Yaupon holly is another favorite of mine. We often see large flocks of robins and cedar waxwings feasting on its shiny translucent red berries. Weeping yaupon is a cultivated form of yaupon that makes a pretty accent plant in the landscape. Savannah and East Palatka hollies are also stunning this time of year. Plant hollies in sun for best fruit production.

The red fruit of the flowering dogwood is among the first to be eaten by both birds and squirrels. Remember to plant your dogwood in good, well-drained soil in some shade. They become stressed when planted in full sun.

Many years ago, we planted a native highbush blueberry just outside our home office window. Every summer, we enjoy watching cardinals and mockingbirds selecting ripe berries; I am happy to share the delicious bounty with them.

There are many other great berry producing native plants that birds love – magnolia, wax myrtle, cherry laurel, and viburnum to name just a few. Cabbage palms, bluestem palmettos and saw palmettos also produce fruit for birds and other wildlife. In early October, my husband Jody and I walked along a short trail at St. Marks National Wildlife Refuge that was naturally lined with cabbage palms loaded with ripe fruit. We saw at least 8 catbirds, lots of boat-tailed grackles, a red-bellied woodpecker and a thrush feasting on the berries and a yellowthroat and other birds in and amongst the thicket of cedar, yaupon and palm.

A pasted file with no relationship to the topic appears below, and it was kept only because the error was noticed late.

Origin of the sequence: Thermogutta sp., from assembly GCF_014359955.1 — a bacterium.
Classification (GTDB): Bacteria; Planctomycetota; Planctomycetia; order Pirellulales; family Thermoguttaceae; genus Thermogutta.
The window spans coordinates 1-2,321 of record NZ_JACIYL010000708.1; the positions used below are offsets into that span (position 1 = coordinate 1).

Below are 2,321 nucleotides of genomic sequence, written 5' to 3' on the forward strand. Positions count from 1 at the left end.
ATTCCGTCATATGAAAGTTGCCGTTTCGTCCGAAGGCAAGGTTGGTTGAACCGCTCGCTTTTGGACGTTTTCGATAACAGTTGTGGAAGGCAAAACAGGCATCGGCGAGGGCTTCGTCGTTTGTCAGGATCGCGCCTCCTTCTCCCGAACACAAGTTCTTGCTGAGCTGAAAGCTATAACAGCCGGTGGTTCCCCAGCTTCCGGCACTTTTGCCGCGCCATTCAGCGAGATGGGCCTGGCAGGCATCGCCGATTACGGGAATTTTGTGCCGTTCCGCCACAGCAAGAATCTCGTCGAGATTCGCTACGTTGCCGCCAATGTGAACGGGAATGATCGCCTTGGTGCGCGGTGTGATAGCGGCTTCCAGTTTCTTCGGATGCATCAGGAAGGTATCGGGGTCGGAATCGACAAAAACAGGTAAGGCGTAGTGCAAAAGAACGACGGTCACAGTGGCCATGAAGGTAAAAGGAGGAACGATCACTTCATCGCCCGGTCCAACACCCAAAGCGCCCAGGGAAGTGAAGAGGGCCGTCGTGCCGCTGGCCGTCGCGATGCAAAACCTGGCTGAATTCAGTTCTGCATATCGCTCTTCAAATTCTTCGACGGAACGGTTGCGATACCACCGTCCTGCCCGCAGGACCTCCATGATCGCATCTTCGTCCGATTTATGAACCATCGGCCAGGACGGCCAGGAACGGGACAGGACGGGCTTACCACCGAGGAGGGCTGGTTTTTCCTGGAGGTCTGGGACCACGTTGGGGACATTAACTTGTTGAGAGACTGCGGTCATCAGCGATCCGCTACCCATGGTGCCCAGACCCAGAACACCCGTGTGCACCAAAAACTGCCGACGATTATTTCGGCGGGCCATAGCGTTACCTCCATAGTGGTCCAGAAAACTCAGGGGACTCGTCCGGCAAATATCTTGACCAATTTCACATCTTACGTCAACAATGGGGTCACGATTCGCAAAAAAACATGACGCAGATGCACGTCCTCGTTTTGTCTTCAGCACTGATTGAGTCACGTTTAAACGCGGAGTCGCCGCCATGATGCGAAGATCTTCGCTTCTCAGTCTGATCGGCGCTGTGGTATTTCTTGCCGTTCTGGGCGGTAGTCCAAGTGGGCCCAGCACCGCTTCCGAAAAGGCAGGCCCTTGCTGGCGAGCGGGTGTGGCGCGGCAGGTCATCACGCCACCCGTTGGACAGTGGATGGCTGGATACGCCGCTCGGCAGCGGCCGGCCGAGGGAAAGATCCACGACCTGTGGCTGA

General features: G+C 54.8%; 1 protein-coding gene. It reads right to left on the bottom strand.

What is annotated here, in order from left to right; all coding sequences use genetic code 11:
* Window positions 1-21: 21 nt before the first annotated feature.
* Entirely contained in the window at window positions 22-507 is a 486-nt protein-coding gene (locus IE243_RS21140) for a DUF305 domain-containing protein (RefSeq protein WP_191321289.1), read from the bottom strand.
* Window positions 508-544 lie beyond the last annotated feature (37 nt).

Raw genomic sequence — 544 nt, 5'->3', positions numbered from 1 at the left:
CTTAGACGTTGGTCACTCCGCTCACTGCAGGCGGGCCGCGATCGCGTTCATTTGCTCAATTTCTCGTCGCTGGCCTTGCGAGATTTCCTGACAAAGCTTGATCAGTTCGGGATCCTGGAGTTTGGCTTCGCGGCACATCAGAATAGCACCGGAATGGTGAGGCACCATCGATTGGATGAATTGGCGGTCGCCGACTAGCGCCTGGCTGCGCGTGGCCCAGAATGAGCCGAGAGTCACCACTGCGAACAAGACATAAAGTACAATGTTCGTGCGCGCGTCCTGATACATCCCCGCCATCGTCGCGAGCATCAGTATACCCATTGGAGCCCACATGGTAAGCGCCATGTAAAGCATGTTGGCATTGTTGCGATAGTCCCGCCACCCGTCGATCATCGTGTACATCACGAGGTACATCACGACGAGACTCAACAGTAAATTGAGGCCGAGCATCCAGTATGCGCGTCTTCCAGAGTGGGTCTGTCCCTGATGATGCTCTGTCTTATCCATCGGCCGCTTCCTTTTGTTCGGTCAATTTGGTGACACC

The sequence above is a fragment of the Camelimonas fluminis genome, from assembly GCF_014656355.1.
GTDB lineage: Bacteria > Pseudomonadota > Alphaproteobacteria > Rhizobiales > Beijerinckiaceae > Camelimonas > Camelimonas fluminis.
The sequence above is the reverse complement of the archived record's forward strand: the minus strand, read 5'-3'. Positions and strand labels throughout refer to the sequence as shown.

A word of caution: choose your non-native fruiting plants carefully. Many, like the Chinese tallow tree, may be beautiful and attract a multitude of birds. Unfortunately, the birds spread the seeds and the trees take hold outside of your yard in natural areas of forest and wetland crowding out Florida's native species and upsetting the balance of nature.